otherwise have a look over there for more info. I think Ireland is far enough north that you should be able to view it all night although it will tend to dip close to the northern horizon around 0100-0200h. Further south it sets and then rises again during the night as those observers have the great bulk of my cranium in the way (or is it something to do with the earth, looking into it).


  • Registered Users Posts: 462 ✭✭ oriel36


    Thanks MT

    Throw in Jupiter, Saturn, Mars, the Moon, a red Venus rising, a pass by the ISS and a stunning display of NLC, it really was a class night for astronomy nerds :)

    Jupiter and Saturn provide a different perspective to Venus and Mercury as we look towards the outer solar system and the slower moving planets. We are overtaking Jupiter and Saturn at our closest points at the moment as they temporarily fall behind in view(retrograde motion) -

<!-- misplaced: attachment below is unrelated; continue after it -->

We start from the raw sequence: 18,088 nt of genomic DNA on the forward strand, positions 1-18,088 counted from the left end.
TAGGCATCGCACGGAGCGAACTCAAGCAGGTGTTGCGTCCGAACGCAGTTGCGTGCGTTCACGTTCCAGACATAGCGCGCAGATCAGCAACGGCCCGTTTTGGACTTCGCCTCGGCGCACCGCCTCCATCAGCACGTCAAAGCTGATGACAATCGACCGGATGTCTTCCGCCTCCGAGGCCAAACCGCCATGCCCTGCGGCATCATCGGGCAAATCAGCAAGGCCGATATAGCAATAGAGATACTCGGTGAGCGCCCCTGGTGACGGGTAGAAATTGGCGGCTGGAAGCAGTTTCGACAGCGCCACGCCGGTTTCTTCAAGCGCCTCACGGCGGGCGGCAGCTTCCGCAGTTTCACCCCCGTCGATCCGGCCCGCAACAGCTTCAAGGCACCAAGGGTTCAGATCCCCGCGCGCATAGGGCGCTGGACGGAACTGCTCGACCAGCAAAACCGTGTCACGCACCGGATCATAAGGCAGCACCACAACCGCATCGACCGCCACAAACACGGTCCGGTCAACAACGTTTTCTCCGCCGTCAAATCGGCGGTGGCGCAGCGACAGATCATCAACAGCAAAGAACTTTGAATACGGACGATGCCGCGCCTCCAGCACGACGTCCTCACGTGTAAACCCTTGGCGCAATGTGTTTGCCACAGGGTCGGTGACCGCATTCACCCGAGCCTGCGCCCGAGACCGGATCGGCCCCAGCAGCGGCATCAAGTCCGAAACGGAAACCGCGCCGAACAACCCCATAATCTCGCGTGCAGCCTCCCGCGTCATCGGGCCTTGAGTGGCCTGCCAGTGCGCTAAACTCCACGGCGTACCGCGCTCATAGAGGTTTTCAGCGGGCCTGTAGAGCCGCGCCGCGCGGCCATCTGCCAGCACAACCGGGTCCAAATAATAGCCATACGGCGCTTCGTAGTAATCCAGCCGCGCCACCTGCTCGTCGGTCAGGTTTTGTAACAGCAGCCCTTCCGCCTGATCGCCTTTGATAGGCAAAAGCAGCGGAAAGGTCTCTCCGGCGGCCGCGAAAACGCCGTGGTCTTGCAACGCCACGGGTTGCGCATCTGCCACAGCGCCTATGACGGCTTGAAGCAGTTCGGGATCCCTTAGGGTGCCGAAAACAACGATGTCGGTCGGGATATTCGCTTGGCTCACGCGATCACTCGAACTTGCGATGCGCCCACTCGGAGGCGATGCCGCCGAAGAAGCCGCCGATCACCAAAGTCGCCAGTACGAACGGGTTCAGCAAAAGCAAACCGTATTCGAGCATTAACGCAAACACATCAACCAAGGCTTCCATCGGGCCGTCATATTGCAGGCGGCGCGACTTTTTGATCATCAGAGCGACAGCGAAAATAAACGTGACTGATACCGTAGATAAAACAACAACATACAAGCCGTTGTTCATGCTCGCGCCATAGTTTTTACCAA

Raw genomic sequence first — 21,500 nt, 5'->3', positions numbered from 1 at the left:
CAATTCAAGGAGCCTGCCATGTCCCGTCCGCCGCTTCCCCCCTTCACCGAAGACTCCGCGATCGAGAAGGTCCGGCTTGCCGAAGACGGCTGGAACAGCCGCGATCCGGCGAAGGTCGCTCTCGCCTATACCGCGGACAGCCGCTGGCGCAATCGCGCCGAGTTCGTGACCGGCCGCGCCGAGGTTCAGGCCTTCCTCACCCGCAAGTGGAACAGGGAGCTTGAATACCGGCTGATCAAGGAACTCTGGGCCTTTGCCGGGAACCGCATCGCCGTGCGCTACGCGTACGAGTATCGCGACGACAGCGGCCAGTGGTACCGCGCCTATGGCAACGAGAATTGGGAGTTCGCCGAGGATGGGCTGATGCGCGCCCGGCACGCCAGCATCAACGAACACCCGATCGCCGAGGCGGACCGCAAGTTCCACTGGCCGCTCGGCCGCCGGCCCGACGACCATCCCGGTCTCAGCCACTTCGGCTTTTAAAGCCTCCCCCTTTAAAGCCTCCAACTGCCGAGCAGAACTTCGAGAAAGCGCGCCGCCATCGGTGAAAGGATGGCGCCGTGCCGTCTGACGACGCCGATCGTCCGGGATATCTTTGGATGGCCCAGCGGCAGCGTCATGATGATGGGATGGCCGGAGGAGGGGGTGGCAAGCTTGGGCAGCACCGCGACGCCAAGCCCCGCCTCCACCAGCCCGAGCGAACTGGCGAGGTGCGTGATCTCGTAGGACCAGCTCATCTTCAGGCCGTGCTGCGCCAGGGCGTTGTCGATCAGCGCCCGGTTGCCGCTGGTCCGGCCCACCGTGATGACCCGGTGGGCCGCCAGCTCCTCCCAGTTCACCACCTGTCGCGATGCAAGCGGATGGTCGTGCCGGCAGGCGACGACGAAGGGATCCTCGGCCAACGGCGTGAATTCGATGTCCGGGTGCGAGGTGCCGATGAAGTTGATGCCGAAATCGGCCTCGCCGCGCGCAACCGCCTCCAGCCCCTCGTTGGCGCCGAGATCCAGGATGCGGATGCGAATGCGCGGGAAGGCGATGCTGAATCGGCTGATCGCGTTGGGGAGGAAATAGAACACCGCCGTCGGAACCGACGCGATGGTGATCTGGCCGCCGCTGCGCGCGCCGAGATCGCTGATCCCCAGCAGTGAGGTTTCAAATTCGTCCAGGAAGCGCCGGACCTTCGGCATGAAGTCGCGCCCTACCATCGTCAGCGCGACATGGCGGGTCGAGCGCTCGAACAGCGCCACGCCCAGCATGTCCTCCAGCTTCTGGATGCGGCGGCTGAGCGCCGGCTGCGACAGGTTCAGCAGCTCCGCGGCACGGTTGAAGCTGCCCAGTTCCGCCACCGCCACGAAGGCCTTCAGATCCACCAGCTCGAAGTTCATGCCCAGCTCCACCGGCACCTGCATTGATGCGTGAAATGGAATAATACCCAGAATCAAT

https://apod.nasa.gov/apod/ap011220.html

    The comet disrupts the normal predictive nature of that side of astronomy and that is why it was always disconcerting to astronomers throughout history where predictable motions of the planets and moon were upset. It still does today as I see people try to put the comet in perspective.


  • Registered Users Posts: 12,560 ✭✭✭✭ sryanbruen


    Noctilucent clouds and Neowise at Howth Harbour this morning (can see the comet above the tower). Image is a bit out of focus - may have a better one from the summit which I'll post some other time. Wasn't sure to post this in noctilucent clouds thread or here.

    oR1VQbJ.jpg

    Weather and climate site - https://www.ukandirelandclimate.com/ (advised to view on PC, not optimised for mobile)